Hoping to impress investors last Thursday, the company was more open than ever before about its pipeline of future medicines. Pfizer executives and scientists entertained Wall Streeters with tales of its 242 research programs underway in 11 therapeutic areas like obesity, Alzheimer's, cancer, diabetes and HIV. "We have momentum, very aggressive targets and breakthrough science virtually across the board," said John LaMattina, president of Pfizer Global Research and Development.
A decade ago, unveiling one's pipeline to this degree of detail was considered suicide among Big Pharma CEOs. But over the last decade, as companies began churning out fewer drugs, they felt compelled to reveal more of their secret projects in order to whet investors' appetites for potential growth.
The problem with showing off all the whiz-bang lab work? Even with an annual research budget of $7.5 billion and an army of 13,000 scientists, the failure rate of experimental drugmaking at Pfizer has always been incredibly high.
It's the same at every big drugmaker. When Merck, for instance, started to reveal more and more of its research to the Street in the late '90s, it contributed to CEO Ray Gilmartin's ouster in 2005. The beginning of Gilmartin's end came a full year before Vioxx. In 2003, Merck scientists discontinued development on four potential blockbuster compounds in the latter stages of development. One of those medicines would have been Merck's first entrant into the lucrative antidepressant market.
Addicted to blockbuster drugs
With great expectations comes great disappointment; none of the four treatments actually made it to market. Investors punished Merck. The company's shares tumbled 25 percent over the next year - before the Vioxx debacle.
More importantly, Pfizer's biggest problem is that it's too big. In most other businesses, a $400 million-a-year product with 80 percent margins is a welcome addition to a company's bottom line. But for most Big Pharma companies, medicines don't really matter unless they have the potential to be blockbusters - generating annual revenues in the range of $1 to $2 billion. When you're a $52 billion (revenue) company like Pfizer, blockbusters are the only products that move the needle and demonstrate growth.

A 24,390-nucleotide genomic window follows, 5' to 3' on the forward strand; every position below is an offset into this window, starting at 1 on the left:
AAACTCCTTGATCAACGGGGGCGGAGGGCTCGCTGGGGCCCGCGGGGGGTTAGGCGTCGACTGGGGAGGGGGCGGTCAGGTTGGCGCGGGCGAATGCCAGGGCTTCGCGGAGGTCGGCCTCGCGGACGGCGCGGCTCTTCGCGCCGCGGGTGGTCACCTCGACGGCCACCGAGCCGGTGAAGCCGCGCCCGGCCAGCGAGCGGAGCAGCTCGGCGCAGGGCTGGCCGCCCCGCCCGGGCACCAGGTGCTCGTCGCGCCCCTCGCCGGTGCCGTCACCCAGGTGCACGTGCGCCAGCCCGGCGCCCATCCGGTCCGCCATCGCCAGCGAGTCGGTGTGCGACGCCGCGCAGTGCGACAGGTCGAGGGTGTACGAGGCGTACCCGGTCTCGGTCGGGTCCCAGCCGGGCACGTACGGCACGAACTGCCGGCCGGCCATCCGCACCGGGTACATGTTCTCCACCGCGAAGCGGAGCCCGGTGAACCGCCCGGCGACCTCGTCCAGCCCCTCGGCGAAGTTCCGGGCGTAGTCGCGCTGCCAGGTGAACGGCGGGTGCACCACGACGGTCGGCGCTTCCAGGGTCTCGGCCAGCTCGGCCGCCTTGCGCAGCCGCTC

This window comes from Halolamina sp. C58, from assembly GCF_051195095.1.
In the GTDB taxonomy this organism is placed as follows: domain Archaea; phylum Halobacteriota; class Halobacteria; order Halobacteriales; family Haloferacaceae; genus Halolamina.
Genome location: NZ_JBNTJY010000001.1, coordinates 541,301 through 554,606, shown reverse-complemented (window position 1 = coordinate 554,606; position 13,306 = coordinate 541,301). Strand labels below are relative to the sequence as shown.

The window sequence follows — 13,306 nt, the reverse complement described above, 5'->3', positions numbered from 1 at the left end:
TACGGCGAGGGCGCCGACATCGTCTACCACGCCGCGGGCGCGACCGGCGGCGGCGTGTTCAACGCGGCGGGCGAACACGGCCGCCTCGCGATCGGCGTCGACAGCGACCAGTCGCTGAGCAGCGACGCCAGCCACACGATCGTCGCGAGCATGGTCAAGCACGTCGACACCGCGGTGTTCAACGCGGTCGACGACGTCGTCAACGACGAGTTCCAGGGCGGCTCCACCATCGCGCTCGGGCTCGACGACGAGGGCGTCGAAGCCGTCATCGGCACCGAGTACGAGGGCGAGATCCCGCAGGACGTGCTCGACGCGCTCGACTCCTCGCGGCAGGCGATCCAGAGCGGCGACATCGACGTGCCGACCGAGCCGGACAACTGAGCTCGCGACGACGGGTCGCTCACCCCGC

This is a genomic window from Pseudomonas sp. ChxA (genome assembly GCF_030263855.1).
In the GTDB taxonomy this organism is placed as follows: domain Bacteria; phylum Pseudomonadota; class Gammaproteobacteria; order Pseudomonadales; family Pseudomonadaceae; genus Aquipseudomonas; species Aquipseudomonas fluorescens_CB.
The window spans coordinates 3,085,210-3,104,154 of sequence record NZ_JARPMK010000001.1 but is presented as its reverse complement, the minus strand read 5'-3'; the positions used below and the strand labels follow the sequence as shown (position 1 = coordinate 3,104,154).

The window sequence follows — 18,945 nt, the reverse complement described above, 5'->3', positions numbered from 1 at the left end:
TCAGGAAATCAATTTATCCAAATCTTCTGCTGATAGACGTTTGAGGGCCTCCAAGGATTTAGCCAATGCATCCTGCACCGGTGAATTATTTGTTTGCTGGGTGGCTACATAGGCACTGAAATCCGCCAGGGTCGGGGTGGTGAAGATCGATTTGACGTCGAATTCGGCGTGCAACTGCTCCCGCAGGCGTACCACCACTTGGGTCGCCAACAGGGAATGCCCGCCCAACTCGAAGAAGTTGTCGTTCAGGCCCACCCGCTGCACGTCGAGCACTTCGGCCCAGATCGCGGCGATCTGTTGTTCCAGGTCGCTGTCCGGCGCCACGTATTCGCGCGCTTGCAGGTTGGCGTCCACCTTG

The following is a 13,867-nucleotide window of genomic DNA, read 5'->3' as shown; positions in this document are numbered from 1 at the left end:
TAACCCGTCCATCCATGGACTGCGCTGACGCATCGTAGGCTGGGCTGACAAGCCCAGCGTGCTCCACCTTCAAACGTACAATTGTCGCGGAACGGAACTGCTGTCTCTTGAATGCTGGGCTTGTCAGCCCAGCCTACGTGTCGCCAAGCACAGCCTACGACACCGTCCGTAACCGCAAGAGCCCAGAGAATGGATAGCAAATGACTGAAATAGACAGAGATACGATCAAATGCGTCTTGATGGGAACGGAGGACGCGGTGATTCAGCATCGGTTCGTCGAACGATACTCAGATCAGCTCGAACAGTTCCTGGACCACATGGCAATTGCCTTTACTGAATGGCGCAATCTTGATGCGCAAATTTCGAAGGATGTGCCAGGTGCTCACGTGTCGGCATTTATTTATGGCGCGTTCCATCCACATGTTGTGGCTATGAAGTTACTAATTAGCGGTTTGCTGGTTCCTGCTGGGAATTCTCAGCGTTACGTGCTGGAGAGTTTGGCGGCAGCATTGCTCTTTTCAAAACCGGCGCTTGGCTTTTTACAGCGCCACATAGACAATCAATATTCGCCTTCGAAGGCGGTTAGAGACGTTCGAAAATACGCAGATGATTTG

The need for blockbuster drugs is especially pronounced when other big sellers are losing patent protection. By the end of 2007, Pfizer will have endured three years of patent-protection losses on major drugs including blood pressure pill, Norvasc, antibiotic Zithromax, and anti-depressant Zoloft. That's another $14 billion in annual sales - gone.
That Pfizer has so much riding on torcetripib - a single drug whose sales could have outstripped the GDP of small countries like Iceland and Togo - underscores what ails the drug business.
A frenzy of pharma mergers
The story of the Very Big, Big Pharma begins in the 1990s. Though consolidation had always been a fact of life among drugmakers, M&A activity became more brisk.
By the end of the decade, it wasn't the PhDs in lab coats who were embarking on the boldest experiments in medicine making - it was the MBAs. Executive suites teemed with visionary leaders who had concocted a new formula for success: getting huge. In 1999, Astra AB and Zeneca combined to form AstraZeneca. That same year, the merger of Hoeschst AG and Rhone-Poulenc created Aventis. In 2000, Pharmacia/Upjohn paired with Searle, Glaxo Welcome joined with SmithKline Beecham, and Pfizer took over Warner-Lambert after a dramatic bidding war. Two years later, Pfizer purchased Pharmacia. And Hank McKinnell, who orchestrated both of Pfizer's major acquisitions - first as CFO, then as the company's CEO - became the most vocal proponent of the new, large drug-company paradigm.